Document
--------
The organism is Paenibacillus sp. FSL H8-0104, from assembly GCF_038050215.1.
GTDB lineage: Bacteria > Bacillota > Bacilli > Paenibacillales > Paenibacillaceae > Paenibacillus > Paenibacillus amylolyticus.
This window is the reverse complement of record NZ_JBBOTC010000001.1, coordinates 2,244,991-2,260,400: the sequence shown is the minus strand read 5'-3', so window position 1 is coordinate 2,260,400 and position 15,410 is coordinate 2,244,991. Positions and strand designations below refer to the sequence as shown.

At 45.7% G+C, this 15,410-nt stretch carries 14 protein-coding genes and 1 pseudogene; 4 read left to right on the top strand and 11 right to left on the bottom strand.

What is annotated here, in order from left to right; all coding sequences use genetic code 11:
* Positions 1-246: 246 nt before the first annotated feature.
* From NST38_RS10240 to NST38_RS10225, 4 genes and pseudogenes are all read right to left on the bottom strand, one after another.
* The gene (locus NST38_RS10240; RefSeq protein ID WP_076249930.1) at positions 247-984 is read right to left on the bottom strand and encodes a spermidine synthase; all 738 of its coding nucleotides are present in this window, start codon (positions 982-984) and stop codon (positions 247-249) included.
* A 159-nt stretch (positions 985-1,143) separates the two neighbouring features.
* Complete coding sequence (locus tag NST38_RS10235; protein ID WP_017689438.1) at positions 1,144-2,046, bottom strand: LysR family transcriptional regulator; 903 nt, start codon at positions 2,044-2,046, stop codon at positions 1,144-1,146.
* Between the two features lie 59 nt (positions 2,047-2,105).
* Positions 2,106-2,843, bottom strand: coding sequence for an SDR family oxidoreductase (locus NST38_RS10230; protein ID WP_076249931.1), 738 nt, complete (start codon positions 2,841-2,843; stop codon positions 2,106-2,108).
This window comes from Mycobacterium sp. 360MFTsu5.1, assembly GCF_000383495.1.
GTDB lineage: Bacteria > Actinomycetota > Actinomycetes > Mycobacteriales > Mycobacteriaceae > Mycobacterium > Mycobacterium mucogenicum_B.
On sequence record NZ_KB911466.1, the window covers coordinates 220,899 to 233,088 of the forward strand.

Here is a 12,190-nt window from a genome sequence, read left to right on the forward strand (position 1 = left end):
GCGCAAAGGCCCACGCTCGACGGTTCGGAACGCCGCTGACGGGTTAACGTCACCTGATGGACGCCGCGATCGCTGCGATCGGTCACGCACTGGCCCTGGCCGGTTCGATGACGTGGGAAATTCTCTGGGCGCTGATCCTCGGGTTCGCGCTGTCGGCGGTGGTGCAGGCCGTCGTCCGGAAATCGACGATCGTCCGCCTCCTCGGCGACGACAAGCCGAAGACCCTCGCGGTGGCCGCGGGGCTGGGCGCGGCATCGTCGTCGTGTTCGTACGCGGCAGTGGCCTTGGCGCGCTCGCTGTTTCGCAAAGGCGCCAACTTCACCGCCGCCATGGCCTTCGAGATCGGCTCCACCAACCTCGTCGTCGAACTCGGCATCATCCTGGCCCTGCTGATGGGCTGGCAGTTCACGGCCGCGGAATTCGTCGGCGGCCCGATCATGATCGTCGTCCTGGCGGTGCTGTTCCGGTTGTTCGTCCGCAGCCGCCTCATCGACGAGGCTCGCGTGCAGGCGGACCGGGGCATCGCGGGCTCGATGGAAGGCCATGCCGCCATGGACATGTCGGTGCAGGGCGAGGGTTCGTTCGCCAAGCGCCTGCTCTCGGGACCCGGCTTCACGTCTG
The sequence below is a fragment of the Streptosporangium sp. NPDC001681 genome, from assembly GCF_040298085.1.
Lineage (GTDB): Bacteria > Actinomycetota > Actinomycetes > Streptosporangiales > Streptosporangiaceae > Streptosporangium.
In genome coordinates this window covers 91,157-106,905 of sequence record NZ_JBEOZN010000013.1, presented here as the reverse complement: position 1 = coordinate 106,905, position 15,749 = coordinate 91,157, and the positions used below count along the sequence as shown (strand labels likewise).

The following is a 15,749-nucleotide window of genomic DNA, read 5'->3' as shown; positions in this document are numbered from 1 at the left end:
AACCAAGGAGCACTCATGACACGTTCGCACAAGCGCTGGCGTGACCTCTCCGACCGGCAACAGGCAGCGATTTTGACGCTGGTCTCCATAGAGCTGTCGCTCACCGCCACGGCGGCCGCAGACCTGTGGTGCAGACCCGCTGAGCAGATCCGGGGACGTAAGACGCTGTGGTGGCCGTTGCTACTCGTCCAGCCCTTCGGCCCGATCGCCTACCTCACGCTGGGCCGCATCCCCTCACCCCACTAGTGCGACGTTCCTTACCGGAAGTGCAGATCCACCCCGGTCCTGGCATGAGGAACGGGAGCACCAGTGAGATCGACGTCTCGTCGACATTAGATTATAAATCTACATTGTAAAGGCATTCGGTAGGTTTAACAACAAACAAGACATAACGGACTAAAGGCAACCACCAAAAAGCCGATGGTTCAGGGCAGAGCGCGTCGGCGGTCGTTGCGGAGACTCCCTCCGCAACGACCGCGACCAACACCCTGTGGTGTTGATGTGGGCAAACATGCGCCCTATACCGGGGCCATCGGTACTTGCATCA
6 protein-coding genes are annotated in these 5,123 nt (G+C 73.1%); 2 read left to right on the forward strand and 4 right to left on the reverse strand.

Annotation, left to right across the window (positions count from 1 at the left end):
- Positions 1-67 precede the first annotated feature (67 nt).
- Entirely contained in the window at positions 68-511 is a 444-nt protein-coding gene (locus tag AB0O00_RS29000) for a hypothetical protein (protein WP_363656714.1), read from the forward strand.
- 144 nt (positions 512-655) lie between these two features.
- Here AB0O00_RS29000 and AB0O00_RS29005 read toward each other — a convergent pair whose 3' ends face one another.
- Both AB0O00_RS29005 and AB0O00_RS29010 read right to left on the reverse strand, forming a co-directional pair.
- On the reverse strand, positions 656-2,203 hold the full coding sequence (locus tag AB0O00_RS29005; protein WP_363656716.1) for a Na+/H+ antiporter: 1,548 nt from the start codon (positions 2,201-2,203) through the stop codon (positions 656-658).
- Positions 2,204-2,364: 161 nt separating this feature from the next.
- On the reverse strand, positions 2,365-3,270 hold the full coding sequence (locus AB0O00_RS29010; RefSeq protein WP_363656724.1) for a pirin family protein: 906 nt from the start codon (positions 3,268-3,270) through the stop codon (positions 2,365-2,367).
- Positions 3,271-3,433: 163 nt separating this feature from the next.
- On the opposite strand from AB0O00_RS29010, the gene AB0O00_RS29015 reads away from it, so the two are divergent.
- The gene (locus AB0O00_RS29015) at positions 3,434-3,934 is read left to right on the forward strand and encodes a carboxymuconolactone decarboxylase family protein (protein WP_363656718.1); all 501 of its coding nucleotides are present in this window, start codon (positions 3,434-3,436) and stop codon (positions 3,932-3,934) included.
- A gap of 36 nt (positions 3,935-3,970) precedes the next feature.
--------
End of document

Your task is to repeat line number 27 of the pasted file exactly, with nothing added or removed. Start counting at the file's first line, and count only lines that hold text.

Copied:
- 144 nt (positions 512-655) lie between these two features.